Analyst Ming-Chi Kuo reports that Apple’s efforts to develop a 5G modem chip have failed, which means it has to rely heavily on suppliers for the iPhone 15 generation in 2023.
That’s bad news for the iPhone maker, but good news for Qualcomm, which is set to get the full contract.
Over the past several years, Apple has made efforts to develop a 5G modem chip in order to have more control over how components work and reduce costs, while not having to rely on Qualcomm as a supplier.
“The latest supply chain survey suggests that chip development may have failed,” Koe said. This means Qualcomm will remain the exclusive supplier of 5G chips for iPhone models for 2023.
Kuo previously thought Apple’s 2023 iPhones might use in-house designed modem chips instead of Qualcomm chips.
Qualcomm is now expected to supply 100% of the chips for 2023 iPhone models, instead of 20%.
Kuo expects Apple to continue developing 5G chips. But it may take more time for the work to be completed and satisfactory to use in iPhone and other devices.
Apple has to rely on Qualcomm
It’s not clear why Apple couldn’t have modem chips ready in time for the iPhone launch in 2023. But the company has been aiming to move away from Qualcomm for years.
Apple fought a protracted legal battle with Qualcomm and planned to use Intel’s 5G chips in its 2020 iPhones. But this was not possible because Intel was not able to manufacture 5G chips that meet Apple’s standards.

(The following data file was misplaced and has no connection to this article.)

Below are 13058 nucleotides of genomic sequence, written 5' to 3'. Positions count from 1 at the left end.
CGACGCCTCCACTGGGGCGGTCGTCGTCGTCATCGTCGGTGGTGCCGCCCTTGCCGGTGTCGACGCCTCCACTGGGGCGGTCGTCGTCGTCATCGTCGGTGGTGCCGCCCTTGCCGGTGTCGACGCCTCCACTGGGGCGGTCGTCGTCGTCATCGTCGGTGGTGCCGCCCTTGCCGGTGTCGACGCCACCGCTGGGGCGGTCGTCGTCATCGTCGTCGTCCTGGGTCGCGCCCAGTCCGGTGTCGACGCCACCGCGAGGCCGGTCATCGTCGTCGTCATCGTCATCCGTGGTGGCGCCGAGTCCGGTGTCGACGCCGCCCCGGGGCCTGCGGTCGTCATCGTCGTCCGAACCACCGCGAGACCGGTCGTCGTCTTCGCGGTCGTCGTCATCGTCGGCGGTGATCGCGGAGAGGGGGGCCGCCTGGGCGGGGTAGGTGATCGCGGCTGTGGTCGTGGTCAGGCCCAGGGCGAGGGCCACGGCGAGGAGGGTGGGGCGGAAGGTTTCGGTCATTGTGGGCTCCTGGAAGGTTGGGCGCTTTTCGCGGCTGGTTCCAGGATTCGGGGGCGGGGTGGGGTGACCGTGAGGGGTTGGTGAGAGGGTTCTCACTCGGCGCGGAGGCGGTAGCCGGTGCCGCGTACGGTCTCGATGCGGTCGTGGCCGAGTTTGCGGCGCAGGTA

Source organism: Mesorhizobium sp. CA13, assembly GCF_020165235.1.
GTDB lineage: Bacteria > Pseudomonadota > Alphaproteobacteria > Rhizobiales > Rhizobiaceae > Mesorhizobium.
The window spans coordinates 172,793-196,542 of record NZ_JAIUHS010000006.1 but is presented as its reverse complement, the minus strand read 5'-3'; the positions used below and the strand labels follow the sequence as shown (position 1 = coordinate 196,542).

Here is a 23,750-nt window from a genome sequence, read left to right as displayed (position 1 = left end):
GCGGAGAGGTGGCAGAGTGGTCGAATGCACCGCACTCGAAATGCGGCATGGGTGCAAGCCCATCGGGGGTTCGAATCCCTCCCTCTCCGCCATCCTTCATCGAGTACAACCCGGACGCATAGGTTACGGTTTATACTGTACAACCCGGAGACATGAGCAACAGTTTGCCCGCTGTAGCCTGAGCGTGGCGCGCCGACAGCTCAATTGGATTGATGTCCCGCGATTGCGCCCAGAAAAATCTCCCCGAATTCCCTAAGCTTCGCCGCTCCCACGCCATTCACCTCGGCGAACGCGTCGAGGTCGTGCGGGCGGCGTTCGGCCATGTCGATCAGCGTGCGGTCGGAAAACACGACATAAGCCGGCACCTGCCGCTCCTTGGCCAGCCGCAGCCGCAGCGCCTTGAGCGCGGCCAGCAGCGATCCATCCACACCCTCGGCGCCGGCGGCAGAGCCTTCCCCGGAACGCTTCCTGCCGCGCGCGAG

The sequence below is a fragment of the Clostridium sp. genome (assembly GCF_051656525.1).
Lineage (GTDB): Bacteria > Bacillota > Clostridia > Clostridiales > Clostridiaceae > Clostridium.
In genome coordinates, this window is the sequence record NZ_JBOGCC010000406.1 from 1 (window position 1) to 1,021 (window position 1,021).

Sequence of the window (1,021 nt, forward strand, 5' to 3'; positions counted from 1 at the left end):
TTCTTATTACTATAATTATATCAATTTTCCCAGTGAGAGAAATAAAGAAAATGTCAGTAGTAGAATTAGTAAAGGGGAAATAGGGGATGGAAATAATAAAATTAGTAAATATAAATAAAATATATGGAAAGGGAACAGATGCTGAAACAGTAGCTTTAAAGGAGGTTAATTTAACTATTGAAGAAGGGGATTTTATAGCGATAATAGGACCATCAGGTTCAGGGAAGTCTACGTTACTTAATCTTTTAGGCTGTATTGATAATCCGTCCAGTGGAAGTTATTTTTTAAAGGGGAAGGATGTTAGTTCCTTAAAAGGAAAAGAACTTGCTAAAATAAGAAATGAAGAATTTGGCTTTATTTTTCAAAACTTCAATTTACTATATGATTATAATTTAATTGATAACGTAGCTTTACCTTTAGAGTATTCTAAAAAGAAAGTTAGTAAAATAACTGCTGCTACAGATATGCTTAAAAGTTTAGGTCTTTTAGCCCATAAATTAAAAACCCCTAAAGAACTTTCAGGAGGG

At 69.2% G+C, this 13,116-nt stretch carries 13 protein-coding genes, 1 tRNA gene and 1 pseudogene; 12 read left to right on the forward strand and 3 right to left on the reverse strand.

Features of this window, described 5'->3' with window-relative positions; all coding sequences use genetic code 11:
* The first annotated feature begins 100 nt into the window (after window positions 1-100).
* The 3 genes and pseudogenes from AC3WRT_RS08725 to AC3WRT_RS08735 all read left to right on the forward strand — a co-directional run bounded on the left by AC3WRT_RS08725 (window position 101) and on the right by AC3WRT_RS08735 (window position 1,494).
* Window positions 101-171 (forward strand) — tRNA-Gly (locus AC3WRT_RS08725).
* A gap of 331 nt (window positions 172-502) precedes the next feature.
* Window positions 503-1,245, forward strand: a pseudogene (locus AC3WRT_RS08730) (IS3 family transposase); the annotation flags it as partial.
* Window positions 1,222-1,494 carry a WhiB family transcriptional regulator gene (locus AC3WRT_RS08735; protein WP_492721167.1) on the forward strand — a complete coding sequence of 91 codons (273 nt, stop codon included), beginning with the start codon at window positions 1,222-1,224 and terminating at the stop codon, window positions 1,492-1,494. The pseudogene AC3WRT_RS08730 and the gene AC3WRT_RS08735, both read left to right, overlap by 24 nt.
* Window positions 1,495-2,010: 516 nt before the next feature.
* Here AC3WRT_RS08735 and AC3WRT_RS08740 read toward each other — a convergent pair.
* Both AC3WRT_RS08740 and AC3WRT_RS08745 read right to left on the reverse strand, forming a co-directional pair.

Apple ended up settling its lawsuit with Qualcomm in 2019. It has since used Qualcomm’s 5G modems in its iPhone and iPad ranges.
The company has since been working on developing its modem chip, and it also bought the modem chip business from Intel, as well as recruiting about 2,200 engineers in 2019. Rumors say it was on track to launch in 2023.
Qualcomm said last year that it expects to supply 20% of the modem chips used in iPhones in 2023. But it looks like it may now produce chips for at least two more generations of iPhones.
Kuo believes that Apple continues to develop 5G modem chips. But it is not believed that it may affect future revenue of Qualcomm.
“By the time Apple succeeds and can dispense with Qualcomm, Qualcomm’s other new business should have grown enough to offset the negative impact of losing 5G chip demand for the iPhone significantly,” he said.